Accepting Checks for Payment: Pros and Cons (For Small Businesses)

By Haley Davidson

Founder & Content Strategist, Gaia Content

As a small business owner, you may feel you can’t be selective about which payment methods you accept. Taking checks for business payments can help you expand your customer base—but there are some significant downsides that business owners need to be aware of. 

Allowing multiple payment methods, including checks, debit card or credit card payments, wire transfers, and ACH, can help you make more sales. 💸 In this guide, we’ll help you decide if accepting checks for payment is right for your business. 

We’ll also cover:

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How to accept check payments for your business

According to the Federal Reserve, only 7% of customers use paper checks to pay their bills. However, checks are still common in some industries—for example, nonprofits receive many checks and those in the professional services industry (like lawyers and accountants) may find that a large proportion of clients want to use checks. 

Depending on your business, some clients may prefer to pay with checks over other forms of payment. So, if you want to accept check payments, here are some steps you can take:

Step 1: Create a payment policy that states when and how your business will accept check payments. Consider things like whether you need to see a customer’s ID or if you will limit the amount that can be paid with a check. Depending on your business setup, you can post your policy to your online store or display it at your physical location. 

Step 2: Review your bank or financial institution’s policies for check deposits. If you want to use mobile check deposit, follow the proper steps for uploading the check image to your online banking account.  

Step 3: Make sure the check is filled out correctly. Checks should always include: 

  • The customer or payer’s name and address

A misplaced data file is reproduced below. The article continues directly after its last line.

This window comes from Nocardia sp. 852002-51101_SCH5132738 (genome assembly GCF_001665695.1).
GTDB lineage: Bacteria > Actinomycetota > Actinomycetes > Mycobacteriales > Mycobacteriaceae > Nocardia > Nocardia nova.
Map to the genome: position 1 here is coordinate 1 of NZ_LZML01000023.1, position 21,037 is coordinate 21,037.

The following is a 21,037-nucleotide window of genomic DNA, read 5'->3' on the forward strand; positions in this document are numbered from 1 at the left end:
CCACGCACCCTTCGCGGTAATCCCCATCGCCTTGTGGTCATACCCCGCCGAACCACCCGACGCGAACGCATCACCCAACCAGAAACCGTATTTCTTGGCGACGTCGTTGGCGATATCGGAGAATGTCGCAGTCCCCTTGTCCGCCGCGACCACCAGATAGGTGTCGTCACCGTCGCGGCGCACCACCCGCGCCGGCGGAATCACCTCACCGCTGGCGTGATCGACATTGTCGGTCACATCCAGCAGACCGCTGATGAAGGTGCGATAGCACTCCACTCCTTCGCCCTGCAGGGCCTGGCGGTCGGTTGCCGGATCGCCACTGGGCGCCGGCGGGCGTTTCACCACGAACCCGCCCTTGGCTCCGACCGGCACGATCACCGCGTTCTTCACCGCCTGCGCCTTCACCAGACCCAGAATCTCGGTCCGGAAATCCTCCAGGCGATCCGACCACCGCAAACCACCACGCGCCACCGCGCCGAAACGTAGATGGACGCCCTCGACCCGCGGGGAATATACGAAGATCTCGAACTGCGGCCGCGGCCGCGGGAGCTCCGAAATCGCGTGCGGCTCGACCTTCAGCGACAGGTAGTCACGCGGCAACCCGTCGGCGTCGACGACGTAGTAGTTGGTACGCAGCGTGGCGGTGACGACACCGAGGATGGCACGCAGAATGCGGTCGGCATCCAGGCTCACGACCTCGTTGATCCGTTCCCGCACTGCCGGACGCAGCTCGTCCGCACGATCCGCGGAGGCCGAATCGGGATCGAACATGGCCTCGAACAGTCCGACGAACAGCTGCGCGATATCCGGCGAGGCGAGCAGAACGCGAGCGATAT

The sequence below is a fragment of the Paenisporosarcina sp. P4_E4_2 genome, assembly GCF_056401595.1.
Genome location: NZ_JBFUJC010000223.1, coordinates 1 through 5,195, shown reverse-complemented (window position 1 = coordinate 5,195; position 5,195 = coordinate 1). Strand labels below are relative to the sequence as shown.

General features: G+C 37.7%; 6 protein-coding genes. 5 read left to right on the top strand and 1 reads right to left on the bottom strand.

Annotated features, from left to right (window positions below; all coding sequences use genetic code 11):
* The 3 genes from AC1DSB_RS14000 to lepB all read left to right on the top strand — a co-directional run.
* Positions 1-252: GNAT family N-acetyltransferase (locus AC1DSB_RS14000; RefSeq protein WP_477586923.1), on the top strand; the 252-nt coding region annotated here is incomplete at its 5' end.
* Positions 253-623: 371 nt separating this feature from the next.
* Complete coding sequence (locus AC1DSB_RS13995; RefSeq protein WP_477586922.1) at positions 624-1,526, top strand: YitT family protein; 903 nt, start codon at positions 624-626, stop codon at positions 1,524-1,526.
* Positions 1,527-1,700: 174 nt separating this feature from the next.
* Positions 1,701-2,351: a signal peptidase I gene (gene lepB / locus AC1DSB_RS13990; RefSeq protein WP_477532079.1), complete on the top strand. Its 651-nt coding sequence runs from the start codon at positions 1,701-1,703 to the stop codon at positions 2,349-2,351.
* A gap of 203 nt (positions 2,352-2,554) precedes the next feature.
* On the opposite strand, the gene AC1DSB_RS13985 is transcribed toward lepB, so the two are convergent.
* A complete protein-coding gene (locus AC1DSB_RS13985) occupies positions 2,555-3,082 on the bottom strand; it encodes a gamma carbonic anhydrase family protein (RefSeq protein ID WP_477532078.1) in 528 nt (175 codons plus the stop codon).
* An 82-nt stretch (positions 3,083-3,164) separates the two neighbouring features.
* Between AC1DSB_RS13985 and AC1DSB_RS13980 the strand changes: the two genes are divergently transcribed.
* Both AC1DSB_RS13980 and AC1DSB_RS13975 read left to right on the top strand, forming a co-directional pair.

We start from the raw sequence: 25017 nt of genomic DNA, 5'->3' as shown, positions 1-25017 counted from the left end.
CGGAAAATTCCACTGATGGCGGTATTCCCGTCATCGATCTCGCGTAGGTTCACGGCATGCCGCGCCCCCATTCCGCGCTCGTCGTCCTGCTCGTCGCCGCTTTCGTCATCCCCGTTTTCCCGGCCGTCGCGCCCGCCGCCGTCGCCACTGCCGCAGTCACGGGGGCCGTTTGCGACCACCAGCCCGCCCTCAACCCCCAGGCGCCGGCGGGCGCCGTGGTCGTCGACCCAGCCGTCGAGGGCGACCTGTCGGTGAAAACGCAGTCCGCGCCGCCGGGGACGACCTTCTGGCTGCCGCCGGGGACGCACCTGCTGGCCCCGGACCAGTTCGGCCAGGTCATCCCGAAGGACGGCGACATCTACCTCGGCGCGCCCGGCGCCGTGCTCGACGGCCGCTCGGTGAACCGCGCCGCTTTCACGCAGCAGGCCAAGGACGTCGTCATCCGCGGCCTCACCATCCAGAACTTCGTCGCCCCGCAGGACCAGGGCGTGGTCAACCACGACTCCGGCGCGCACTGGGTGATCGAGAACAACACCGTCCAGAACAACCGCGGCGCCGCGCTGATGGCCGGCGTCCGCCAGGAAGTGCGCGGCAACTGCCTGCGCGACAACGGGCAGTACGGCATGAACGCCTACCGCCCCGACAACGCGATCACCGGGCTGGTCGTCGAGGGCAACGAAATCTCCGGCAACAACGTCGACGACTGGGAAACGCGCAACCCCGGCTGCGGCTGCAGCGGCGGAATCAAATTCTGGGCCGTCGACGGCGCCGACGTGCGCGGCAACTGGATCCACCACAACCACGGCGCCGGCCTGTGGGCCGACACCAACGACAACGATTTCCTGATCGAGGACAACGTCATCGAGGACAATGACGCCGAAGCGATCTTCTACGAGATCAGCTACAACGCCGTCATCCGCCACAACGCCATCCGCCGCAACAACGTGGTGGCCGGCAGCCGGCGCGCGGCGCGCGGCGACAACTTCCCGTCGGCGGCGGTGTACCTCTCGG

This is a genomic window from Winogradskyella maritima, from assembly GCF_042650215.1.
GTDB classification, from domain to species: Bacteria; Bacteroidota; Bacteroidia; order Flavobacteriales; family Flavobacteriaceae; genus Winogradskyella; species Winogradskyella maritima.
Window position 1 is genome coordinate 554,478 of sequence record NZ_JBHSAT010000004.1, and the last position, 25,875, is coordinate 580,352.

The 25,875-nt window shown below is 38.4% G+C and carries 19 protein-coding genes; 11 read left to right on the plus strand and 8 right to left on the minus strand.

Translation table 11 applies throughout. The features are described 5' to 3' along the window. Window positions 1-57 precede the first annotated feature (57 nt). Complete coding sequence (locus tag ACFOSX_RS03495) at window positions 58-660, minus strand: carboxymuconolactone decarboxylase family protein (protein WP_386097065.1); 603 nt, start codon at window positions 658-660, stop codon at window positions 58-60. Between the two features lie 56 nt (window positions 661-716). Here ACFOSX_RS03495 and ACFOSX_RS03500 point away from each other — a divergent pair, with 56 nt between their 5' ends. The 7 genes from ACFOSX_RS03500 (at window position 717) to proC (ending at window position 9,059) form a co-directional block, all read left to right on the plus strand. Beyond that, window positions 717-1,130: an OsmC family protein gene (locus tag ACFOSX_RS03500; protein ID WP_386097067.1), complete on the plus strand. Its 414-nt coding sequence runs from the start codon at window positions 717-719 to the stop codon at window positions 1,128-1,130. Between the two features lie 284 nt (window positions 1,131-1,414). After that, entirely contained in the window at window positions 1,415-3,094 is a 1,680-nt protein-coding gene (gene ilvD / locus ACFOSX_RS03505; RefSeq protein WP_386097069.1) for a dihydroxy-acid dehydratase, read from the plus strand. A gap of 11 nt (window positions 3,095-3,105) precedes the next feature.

• The amount of payment

  • The name of the person or business being paid

  • The name of the payer’s bank or financial institution,

  • The bank or financial institution’s routing number 

  • The date of payment

  • The check number

  • The payer’s checking account number

  • The payer’s signature

Step 4: Watch out for counterfeit checks. Don't accept the check if any of the information listed in Step 3 is missing. There’s a risk the customer is trying to pay with fake or stolen banking information. You can always request an alternative form of payment.  

 ✅ Step 5: Verify the customer’s identity. You can request the customer’s identification to see if the check is legitimate. Ensure the information they provide matches the information on the check. If anything is different, consider requesting an alternative form of payment.  ✅

Step 6: Confirm the check date is correct. Let’s say a customer comes into your store and buys $300 worth of merchandise. They pay with a check and leave the store. You go to your bank to deposit the check, but you can’t because the date on the check is a week away! 

Remember: You can’t deposit a check until the date listed on the check. That’s why it’s essential to confirm the customer writes the current date on the check—not a day in the future. 📆

The downsides of accepting check payments

Checks are a practical payment method for businesses to accept. However, for many businesses, checks can add unnecessary complexity to their financial operations. Today, customers can choose from a wide range of payment options, so it’s important to consider all the downsides before you decide whether to accept checks for payment. 😬

Here are a few risks that come with accepting check payments for your business: 

Bounced checks 👎

If a customer pays with a check, but there are insufficient funds in the customer’s account, the check will bounce. If this happens, your bank may charge you a hefty returned check fee. 

Plus, a check can take several days to process, so the check writer and your merchandise may be long gone by the time you realize there’s an issue. Trying to track down a customer and reconcile a bad check payment can be time-consuming. Plus, there’s no guarantee you’ll get your money or merchandise back. 

Other payment methods may run the risk of insufficient funds, too. But with ACH or credit card payments, you can typically spot the problem faster and avoid paying any fees. 

Relay (that’s us! 👋) is an online business banking and money management platform that lets business owners open multiple no-fee checking and savings accounts. Then, you can mobile deposit checks from customers—and if they bounce, you won’t be charged a fee. (Though it’s still good practice to avoid bouncing checks when possible!) 

You can also receive wire transfers and ACH payments for free. With Relay, small business owners can avoid pesky banking fees when accepting payments from customers, whether they choose check payments or another option. 🙌